I was chatting with Karen Skidmore today and we were discussing why women don’t take part in Internet activities as much as men do. I know that’s a sweeping generalisation but we agreed that on business sites, such as Ecademy, the bulk of the discussion is performed by men. Then we looked at Bounty which is frequented by first-time mums. This has an active and thriving online community, in spite of the fact that the participants must have more on their mind (with a young baby in hand) than contributing to an Internet site. So what gives women the incentive to take part in Bounty, but not Ecademy? For one, Bounty is clearly more “feminine” in its colours and approach. Ecademy is black and blue and very masculine in look and feel – in spite of the fact that it was invented by a woman (Penny Power). The fact that there are lots of men contributing in a very manly way, may also be a disincentive to women on web sites that include both genders. On Bounty, it’s clearly a women’s club, so perhaps they chat more freely because men are not taking part. Whatever the actual reasons behind the difference between Ecademy and Bounty, one thing is clear. If you are setting up a web site where you want involvement from as many people as possible, you need to take into account gender issues.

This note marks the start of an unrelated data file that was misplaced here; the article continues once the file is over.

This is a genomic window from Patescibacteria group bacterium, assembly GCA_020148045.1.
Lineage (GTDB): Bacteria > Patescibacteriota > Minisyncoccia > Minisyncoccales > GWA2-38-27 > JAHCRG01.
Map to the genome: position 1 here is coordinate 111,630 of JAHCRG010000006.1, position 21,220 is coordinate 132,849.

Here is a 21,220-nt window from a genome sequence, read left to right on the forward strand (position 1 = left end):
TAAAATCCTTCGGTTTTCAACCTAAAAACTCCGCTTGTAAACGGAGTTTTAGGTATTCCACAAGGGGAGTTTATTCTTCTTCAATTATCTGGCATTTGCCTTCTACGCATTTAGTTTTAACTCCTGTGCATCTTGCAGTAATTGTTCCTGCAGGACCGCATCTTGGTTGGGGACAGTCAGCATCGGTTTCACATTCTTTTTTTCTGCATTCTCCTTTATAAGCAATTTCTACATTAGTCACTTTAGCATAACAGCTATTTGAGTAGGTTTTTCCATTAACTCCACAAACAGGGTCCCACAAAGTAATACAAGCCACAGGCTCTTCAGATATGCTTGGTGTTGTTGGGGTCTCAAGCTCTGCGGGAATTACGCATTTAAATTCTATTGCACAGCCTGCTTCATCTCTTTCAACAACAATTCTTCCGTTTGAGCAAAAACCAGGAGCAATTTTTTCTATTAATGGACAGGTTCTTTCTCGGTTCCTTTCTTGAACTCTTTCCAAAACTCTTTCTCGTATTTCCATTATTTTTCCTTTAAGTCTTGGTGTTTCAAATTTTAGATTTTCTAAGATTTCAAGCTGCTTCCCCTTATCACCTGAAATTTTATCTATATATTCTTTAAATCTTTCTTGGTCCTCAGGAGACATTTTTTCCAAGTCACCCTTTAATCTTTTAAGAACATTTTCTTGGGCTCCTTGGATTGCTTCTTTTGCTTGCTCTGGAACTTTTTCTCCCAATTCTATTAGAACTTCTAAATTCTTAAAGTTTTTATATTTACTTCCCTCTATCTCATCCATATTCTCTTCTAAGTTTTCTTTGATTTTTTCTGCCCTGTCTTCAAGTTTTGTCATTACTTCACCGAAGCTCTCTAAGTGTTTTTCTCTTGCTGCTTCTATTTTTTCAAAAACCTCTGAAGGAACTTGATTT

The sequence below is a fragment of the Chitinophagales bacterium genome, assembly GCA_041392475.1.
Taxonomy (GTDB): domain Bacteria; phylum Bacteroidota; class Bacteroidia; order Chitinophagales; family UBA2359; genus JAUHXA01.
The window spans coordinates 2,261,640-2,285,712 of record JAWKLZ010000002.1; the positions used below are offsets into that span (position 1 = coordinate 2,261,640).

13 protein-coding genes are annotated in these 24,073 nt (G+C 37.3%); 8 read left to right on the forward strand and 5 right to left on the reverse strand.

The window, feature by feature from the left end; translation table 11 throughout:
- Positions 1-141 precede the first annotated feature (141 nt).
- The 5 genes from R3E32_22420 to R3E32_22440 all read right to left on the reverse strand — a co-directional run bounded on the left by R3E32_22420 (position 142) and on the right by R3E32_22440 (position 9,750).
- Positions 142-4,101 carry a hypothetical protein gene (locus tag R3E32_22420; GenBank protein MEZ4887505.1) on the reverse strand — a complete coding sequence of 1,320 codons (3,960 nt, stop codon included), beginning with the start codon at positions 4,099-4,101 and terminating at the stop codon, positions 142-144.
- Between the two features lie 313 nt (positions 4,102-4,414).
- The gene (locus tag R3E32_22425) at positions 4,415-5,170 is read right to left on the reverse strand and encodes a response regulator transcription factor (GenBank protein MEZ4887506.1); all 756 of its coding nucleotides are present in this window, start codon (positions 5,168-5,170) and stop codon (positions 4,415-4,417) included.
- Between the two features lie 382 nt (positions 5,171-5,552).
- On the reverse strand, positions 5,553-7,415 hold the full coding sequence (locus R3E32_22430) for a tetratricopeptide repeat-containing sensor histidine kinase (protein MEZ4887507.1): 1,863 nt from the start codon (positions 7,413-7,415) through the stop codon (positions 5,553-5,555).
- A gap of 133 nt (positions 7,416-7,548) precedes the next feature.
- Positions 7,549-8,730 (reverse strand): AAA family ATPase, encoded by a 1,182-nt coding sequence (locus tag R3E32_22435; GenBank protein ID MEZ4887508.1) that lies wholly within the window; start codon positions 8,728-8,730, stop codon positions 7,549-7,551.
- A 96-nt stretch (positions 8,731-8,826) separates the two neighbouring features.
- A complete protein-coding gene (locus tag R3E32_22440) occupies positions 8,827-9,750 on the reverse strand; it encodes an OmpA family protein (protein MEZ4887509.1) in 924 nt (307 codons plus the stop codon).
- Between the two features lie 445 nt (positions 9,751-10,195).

Women and the Internet
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If you are a “big change” business, then you are like my garden fence. Leaving it unpainted for so long has created much more work, at a higher cost, than if it had been tended to every year. Ignoring reviews of your online activity for long periods also means you make more work for yourself and raise your costs.
News reaches me this morning, showing that the past year of online learning has been much worse for students than many expected. In a thorough analysis of students who have been working online since last